BETHEL — As Alex Strugatskiy ran through the woods outside this mountain village, he leaned over and pushed his 7-year-old son, Kyr, as the boy peddled his mountain bike up a steep trail. It was double duty for the dad during a weekly trail race.

It was a scene that could be played out by even more people in the coming years because of the efforts of a local nonprofit group.

Bethel’s trail organization, Mahoosuc Pathways, is poised to launch the final phase of a $2.25 million fundraising effort to purchase 978 acres beside Sunday River ski resort in order to create the Bethel Community Forest, envisioned as a recreational playground for local residents.

The effort, in conjunction with the Trust for Public Land and Northern Forest Center, eventually would lead to a total of 3,589 acres of conserved land between Sunday River and Bethel, seven miles away. Mahoosuc Pathways is planning for a 10-mile trail from the ski area to town-owned land and then to the community forest beside Bethel.

Mahoosuc Pathways already has raised $905,700 toward the purchase of its first land holding.

Residents gave resounding support to the project at a town meeting Wednesday, with 200 voting in favor and only 11 against a motion that the town would take ownership of the community forest if Mahoosuc Pathways ever dissolves.


The overwhelming support was affirmation to those who are working on the project.

“We’re pretty excited to move forward,” said Sarah Weafer, Mahoosuc Pathways’ project manager. “I am hopeful that as our story gets out, more people will become members, and enable us to keep building trails and getting people outside.”

Mahoosuc Pathways was a committee within the Mahoosuc Land Trust until six years ago, when it became an independent nonprofit with the goal of turning Bethel into a town surrounded by trails. Now the trail organization plans to turn the community forest into a massive network of trails in a town that sits beside the White Mountain National Forest.

Julia Reuter of Bethel runs on the Bethel Village Trails during a recent trail race. A local land trust, Mahoosuc Pathways, is raising money to buy land and add to the trail system.

“We were talking to the Trust for Public Land about who would own it, and I had this moment last summer when I thought, ‘Maybe it should just be us,’ ” said Gabe Perkins, executive director of Mahoosuc Pathways.

A Bethel native, Perkins, 40, said making Bethel a more livable town by building trails is long overdue.

“This is what connects a community,” Perkins said. “For me, Bethel is already pretty good at ecotourism. This is being done for the community. It’s the community driving the process.”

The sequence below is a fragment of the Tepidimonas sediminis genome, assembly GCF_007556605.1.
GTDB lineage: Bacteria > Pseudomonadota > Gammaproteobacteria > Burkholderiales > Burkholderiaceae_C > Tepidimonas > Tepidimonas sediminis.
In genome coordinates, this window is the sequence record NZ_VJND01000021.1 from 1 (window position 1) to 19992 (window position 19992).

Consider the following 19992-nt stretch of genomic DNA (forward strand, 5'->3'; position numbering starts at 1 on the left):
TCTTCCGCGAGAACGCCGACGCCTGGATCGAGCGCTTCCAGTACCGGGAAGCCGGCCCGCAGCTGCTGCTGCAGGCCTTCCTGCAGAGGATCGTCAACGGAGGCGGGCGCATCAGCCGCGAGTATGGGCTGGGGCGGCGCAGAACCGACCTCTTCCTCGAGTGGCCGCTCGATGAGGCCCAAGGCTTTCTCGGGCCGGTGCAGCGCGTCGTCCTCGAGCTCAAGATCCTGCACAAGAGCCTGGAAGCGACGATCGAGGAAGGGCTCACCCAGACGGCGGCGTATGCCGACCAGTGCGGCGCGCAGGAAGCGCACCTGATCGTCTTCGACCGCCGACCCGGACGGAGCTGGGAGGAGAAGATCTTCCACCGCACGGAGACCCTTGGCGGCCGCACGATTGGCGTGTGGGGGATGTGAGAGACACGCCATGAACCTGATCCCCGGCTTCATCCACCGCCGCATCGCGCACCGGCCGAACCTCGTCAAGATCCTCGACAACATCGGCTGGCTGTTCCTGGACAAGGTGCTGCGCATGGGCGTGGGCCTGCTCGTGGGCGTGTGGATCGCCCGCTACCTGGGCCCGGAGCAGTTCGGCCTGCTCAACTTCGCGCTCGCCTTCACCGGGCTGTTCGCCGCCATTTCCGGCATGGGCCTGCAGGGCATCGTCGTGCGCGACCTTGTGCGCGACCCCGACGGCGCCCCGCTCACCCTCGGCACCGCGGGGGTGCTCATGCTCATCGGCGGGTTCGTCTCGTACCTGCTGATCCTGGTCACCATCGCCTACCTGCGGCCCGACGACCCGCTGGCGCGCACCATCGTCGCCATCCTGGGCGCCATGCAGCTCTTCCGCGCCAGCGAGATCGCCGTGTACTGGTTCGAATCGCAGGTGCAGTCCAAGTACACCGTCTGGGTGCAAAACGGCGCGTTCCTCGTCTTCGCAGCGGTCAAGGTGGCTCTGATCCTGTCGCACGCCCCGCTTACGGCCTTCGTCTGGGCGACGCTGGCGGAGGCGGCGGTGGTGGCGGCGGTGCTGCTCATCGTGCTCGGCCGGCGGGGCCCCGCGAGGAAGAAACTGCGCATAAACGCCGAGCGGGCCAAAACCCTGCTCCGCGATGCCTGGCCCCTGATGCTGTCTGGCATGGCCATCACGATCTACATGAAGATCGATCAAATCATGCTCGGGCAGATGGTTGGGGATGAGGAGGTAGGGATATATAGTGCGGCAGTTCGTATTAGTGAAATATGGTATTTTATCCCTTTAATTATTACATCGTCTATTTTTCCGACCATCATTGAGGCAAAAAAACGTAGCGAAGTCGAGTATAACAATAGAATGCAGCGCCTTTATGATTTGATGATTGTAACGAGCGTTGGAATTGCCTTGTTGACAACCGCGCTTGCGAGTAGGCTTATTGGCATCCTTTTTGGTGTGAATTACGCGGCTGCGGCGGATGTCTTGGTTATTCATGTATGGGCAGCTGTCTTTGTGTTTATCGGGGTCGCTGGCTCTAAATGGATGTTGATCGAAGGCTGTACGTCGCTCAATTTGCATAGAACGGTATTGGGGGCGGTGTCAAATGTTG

Strugatskiy said the greatest value in the community forest will be in the way it inspires residents to live a more active life.

“The first I heard about it was a year ago,” Strugatskiy said. “It’s a great idea to get more people in town outside. It develops an outdoor ethic for kids growing up. And if you protect it now, it will always be protected. These trails are more for the local folks who live here. They will use them every day. It will help keep the community vibrant.”

Fred Bailey, 33, grew up in Bethel and returned four years ago to make it his home again. Now the collection manager at the Maine Mineral and Gem Museum on Main Street, Bailey said the trails built around town by Mahoosuc Pathways the past few years have caused an uptick in outdoor activity for a town already full of outdoors people.

“There were no mountain bike trails when I grew up here,” Bailey said. “They’re great for trail running. When I was growing up, there was only Alpine and Nordic ski trails. There has been a big shift to mountain biking. There is a growing culture.”

The trails at Bethel Inn Resort at the top of Main Street are one example. Three years ago the inn partnered with Mahoosuc Pathways to create a trail system. This summer the system will be extended to a six-mile loop in the woods beside the inn’s nine-hole golf course. As golfers putt from greens nearby, signs beside cart paths stop mountain bikers and alert them to be quiet.

“That’s happening in other parts of the country, integrating mountain biking into (resorts),” Weafer said.


Before the trail race a week ago, Ashley Suavez walked with Diana Gordon and her small dog, Jack, on the trails. The two women from Worcester, Massachusetts, were on vacation in Bethel and knew nothing about the local trails when they arrived. After a week they were delighted to find them.

“We just punched trails into Google. These are wonderful,” Suavez said. “I can’t walk very far or climb mountains so this is perfect. I like to be in the woods.”

Deirdre Fleming can be reached at 791-6452 or:

[email protected]

Twitter: FlemingPph

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